Home What are Stock CFDs?
Kane Pepi
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While the majority of first-time investors prefer to purchase shares outright, an increasing number of people are opting to buy and trade stock CFDs instead  Although you won’t be entitled to dividends, this does present a number of benefits. This includes the ability to apply leverage, short-sell a company, and trade with much tighter spreads.

In this guide, we explain the ins and outs of what stock CFDs are and how they work. This will allow you to make an informed decision as to whether or not the asset class is right for your long-term investing goals.

What are Stock CFDs?

First and foremost, we need to discuss what CFDs are. Contracts-for-differences – or simply CFDs, allow you to speculate on a financial instrument without you owning the asset. Instead, you will be speculating on whether you think the asset will go up in value, or down. As CFDs are facilitated by online trading platforms, they can track virtually every asset class imaginable.

This includes stocks and shares, indices, gold, oil, natural gas, and even cryptocurrencies. For example, let’s suppose that BP shares are currently priced at 336p on the London Stock Exchange. If you were to trade BP stock CFDs, the price would also be 336p – less a very slight variation. Then, if the price of BP shares increases by 2.4%, the stock CFD will follow suit.

Crucially, stock CFDs – and all CFDs for that matter, are simply tasked with tracking the real-world price of the underlying asset. It is important to note that stock CFDs do not generate dividends. This is because you do not own the underlying asset, so it’s only capital gains that are in play. That is to say, you will make money from stock CFDs if you correctly predict its future value.

Trading Stock CFDs vs Buying Shares

Trading Stock CFDs

  • You have the option of going long (buy order) or short (sell order)
  • You can apply leverage to your trades
  • Access stock markets that would otherwise be difficult to reach
  • Trade with really small amounts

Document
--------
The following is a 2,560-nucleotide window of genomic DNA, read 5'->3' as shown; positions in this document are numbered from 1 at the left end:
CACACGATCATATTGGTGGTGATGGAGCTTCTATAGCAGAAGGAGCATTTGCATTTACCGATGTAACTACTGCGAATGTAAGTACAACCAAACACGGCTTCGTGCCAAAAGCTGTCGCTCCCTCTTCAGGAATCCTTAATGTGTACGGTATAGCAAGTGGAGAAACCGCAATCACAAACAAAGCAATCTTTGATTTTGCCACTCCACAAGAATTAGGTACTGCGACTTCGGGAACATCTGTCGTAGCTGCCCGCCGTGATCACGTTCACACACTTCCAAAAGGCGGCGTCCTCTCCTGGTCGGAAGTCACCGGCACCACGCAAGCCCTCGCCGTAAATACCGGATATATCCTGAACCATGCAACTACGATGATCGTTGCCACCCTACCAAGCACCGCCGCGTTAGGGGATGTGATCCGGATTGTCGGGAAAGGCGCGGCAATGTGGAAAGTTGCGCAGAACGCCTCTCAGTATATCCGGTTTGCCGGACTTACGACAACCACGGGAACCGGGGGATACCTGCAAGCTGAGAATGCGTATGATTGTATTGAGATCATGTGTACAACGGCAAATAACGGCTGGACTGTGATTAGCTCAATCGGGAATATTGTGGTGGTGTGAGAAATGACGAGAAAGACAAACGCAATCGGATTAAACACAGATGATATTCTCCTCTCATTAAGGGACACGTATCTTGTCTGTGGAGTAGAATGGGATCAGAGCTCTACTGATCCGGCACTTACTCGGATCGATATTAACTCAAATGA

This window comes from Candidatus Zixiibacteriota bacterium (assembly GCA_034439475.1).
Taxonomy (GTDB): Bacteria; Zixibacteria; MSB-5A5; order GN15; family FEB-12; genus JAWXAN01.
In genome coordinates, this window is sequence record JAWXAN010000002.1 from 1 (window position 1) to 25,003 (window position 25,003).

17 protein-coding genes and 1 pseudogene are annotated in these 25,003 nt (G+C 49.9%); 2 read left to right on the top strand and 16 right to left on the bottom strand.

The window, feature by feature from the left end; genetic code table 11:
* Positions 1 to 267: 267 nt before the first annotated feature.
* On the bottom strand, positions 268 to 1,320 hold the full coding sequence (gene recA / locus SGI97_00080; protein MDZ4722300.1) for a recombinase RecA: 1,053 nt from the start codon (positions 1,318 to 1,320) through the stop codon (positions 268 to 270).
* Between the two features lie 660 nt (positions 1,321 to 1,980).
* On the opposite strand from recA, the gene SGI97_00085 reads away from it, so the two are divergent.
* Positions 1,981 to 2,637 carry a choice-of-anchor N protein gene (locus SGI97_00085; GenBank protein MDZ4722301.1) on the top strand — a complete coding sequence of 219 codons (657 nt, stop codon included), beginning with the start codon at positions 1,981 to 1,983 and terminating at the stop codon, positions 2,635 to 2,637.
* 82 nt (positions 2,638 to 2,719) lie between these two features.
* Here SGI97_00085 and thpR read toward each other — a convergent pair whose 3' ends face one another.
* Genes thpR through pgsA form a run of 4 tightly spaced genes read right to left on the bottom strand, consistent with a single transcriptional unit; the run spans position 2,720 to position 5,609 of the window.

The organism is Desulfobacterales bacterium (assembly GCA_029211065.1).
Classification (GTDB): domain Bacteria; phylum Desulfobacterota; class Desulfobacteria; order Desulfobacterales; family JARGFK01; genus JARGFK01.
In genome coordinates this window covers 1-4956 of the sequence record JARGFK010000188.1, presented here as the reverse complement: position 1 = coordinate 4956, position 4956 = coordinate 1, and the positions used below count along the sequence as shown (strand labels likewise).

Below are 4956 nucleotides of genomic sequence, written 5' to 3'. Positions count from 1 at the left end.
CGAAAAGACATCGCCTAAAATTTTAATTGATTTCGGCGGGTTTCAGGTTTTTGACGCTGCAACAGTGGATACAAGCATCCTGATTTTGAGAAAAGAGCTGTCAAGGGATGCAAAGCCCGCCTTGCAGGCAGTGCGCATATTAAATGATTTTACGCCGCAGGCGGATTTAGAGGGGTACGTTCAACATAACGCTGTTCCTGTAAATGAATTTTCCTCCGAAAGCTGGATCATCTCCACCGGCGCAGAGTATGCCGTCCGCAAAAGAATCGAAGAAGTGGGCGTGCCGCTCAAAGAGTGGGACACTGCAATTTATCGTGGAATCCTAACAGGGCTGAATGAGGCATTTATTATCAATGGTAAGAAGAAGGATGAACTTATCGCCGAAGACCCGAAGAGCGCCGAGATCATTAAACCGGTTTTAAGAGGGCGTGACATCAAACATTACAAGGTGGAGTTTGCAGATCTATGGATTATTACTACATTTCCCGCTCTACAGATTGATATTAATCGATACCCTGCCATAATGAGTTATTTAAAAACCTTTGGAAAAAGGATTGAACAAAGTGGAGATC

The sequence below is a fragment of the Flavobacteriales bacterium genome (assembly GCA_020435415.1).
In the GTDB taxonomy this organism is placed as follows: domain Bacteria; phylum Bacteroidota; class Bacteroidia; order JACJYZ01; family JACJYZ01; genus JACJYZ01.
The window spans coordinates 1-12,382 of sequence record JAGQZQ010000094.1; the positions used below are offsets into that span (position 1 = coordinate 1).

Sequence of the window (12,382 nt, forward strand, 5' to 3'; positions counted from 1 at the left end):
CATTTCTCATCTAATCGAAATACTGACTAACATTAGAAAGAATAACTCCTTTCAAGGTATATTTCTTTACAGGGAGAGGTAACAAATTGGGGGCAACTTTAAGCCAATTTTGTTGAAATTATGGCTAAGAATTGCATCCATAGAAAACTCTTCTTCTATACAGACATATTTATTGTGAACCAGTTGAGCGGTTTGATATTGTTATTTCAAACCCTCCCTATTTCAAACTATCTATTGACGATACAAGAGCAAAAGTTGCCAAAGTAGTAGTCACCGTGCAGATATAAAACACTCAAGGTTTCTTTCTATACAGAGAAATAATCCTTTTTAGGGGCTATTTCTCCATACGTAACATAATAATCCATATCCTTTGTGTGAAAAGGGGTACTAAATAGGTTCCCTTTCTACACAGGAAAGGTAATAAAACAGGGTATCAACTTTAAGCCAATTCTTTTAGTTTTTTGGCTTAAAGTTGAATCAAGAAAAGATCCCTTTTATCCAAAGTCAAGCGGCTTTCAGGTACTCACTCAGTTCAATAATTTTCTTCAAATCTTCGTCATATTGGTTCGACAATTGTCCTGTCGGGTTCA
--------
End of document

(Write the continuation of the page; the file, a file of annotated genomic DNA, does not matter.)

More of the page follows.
• Conducive for small pricing targets
  • You won’t own the underlying asset
  • You won’t be entitled to dividends
  • Not suitable for long-term investments

Buying Shares

  • You actually own the shares you are buying
  • You will be entitled to dividends
  • Great for long-term investments
  • Easy to diversify into multiple sectors
  • Not suitable for short-term investing
  • Spreads are typically higher than CFDs
  • Limited access to emerging markets

How do Stock CFDs Work?

Stock CFDs will simply track the real-world price of the shares that you wish to gain access to. So, if the price of shares goes up on the London Stock Exchange, as will the stock CFDs. Similarly, if the share price goes down, as will the stock CFDs.

Here’s an example of how a stock CFD trade would work in practice.

  • You are expecting Barclays to publish better-than-expected results in its quarterly earnings report
  • The price of Barclays shares on the London Stock Exchange is 115p
  • You decide to use a CFD broker to benefit from tighter spreads and lower fees
  • The CFD broker offers a ‘buy’ price of 115.2p and a ‘sell’ price of 114.8p
  • You decide to place a buy order worth £500
  • Your prediction on Barclays reporting positive results was correct as its price goes up by 5%
  • As you are now able to sell your stock CFDs at 120.9p, you decide to cash in your gains
  • On a stake of £500, your 5% gains amounts to a total profit of £25

As you can see from the above, when the price of Barclays shares increased by 5% on the London Stock Exchange, as did your stock CFDs. The key difference is that you were able to benefit from a low-cost investment that is condusive for short-term gains.

Why Consider Stock CFDs?

So that begs the question – why bother with stock CFDs if you do not own the asset? Why not just purchase traditional stocks from a share dealing platform? Let’s find out!


One of the main benefits of opting for stock CFDs as opposed to traditional shares is that you will always have the option of short-selling. For those unaware, short-selling means that you think the value of a company will go down. Ordinarily, conventional share dealing platforms only allow you to ‘go long’ – meaning that you are buying the stocks because you think the company will increase in value.

However, short-selling is the complete opposite. That is to say, if the value of the shares goes down, you will make a profit.

For example:

  • You think that the airline industry is in for tough time – as per the coronavirus pandemic
  • As such, you decide to place a sell-order on Ryanair CFD stocks
  • You invest a total of £500 into the sell order
  • A few weeks later, Ryanair stocks have gone done by 15%
  • You decide to close the position to lock in your profits
  • On a stake of £500, this represents a profit of £75 – less overnight financing fees

Crucially, when you use a specialist CFD trading platform, you will have the opportunity to short-sell thousands of companies at the click of a button.


On top of short-selling, stock CFDs are perfect if you have a higher appetite for risk. This is because you will be able to apply leverage on your trade. For those unaware, leverage allows you to trade with more money than you have in your trading account. Expressed as a multiple, your chosen leverage limit will amplify your stake.

For example:

  • Let’s suppose that you want to buy some Royal Mail shares
  • You only have £250 in your broker account, so you decide to apply leverage of 3x
  • This means that you are actually buying £750 worth of stock CFDs